Alabama has passed a sweeping bill to crack down on illegal immigrants that both supporters and opponents call the toughest of its kind in the country, going well beyond a law Arizona passed last year that caused a furor there.
The measure was passed by large margins in the Alabama Senate and the House, both Republican-controlled, in votes on Thursday. Governor Robert Bentley, a Republican, is expected to sign the bill into law.
“Alabama is now the new No. 1 state for immigration enforcement,” said Kris Kobach, a constitutional lawyer who is secretary of state in Kansas. He has helped write many state bills to curtail illegal immigration, including Alabama’s.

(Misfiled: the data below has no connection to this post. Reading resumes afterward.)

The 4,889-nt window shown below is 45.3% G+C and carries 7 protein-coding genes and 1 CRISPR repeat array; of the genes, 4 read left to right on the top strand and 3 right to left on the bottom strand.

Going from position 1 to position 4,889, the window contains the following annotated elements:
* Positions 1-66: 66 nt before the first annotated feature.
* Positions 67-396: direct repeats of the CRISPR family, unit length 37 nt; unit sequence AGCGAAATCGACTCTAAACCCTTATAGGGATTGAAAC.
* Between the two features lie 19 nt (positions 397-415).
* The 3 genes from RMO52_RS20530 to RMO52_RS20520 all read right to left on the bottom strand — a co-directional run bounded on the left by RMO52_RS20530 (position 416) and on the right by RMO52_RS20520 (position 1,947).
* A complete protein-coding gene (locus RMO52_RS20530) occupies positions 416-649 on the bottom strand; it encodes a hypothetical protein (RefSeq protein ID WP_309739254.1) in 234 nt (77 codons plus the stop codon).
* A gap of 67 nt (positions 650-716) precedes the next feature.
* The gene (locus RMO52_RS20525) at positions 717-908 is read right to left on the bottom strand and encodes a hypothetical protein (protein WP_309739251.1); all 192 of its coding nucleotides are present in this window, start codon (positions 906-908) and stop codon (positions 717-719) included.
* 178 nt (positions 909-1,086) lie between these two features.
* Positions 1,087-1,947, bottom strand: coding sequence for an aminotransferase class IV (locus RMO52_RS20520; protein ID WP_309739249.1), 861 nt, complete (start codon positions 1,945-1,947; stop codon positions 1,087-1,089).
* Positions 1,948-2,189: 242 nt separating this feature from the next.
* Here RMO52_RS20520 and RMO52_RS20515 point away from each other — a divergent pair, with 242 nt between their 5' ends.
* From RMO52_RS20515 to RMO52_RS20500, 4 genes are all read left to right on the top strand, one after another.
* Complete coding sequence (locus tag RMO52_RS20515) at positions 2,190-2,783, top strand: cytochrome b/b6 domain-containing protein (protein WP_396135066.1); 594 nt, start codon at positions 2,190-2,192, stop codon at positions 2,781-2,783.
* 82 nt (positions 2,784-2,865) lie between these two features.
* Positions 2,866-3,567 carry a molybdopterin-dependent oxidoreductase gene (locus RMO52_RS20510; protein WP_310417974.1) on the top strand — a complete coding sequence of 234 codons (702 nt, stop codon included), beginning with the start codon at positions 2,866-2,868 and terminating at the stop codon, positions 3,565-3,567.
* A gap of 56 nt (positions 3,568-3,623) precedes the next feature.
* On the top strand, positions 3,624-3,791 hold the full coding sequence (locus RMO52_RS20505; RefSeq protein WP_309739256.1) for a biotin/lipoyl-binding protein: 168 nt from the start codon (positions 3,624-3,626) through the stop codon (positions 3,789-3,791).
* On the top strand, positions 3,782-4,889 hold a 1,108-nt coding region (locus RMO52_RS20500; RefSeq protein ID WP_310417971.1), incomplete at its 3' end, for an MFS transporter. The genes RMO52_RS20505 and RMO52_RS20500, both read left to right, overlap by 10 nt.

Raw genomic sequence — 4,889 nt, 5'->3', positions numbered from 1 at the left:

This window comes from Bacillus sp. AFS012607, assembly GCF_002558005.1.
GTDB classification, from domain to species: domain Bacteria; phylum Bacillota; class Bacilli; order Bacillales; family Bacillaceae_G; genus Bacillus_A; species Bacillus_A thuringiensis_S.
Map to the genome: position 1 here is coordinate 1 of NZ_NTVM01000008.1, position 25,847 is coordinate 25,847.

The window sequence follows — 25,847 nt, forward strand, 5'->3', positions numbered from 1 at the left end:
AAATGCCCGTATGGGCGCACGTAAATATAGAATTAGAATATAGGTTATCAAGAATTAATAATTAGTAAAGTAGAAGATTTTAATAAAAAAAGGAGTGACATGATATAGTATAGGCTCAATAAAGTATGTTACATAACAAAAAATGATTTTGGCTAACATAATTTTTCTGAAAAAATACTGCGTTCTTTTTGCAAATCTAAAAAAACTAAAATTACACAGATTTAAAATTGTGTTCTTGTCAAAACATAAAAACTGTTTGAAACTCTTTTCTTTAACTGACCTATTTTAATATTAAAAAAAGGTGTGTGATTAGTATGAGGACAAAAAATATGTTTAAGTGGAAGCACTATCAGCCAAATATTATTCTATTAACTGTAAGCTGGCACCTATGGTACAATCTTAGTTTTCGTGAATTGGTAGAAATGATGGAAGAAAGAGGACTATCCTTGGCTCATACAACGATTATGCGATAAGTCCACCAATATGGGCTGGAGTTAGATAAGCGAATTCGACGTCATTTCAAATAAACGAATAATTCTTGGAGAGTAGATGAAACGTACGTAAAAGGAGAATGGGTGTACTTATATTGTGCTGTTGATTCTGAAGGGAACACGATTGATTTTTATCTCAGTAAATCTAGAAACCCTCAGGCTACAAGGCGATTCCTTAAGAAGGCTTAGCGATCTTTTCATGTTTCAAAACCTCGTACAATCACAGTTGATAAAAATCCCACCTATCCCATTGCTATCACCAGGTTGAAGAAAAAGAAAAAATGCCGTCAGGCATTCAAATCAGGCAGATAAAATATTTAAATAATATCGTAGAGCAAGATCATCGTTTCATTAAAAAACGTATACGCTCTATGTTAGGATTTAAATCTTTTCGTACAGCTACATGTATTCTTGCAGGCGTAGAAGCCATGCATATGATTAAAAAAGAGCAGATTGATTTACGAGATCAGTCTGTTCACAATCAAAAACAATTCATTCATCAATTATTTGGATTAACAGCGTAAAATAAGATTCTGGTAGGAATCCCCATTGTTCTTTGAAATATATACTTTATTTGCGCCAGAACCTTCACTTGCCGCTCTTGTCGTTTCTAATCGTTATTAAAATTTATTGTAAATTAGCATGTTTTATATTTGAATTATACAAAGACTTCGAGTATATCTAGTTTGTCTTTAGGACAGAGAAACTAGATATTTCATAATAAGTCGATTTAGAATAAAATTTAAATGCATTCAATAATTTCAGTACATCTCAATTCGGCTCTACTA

“This bill invites discrimination into every aspect of the lives of people in Alabama,” said Cecillia Wang, director of the immigrants’ rights project of the American Civil Liberties Union, which has brought legal challenges against several state immigration-control laws. Calling Alabama’s bill “outrageous and blatantly unconstitutional,” Ms. Wang said, “We will take action if the governor signs it.”
The Alabama bill includes a provision similar to one that stirred controversy in Arizona, authorizing state and local police officers to ask about the immigration status of anyone they stop based on a “reasonable suspicion” the person is an illegal immigrant. Federal courts have suspended most of that Arizona law.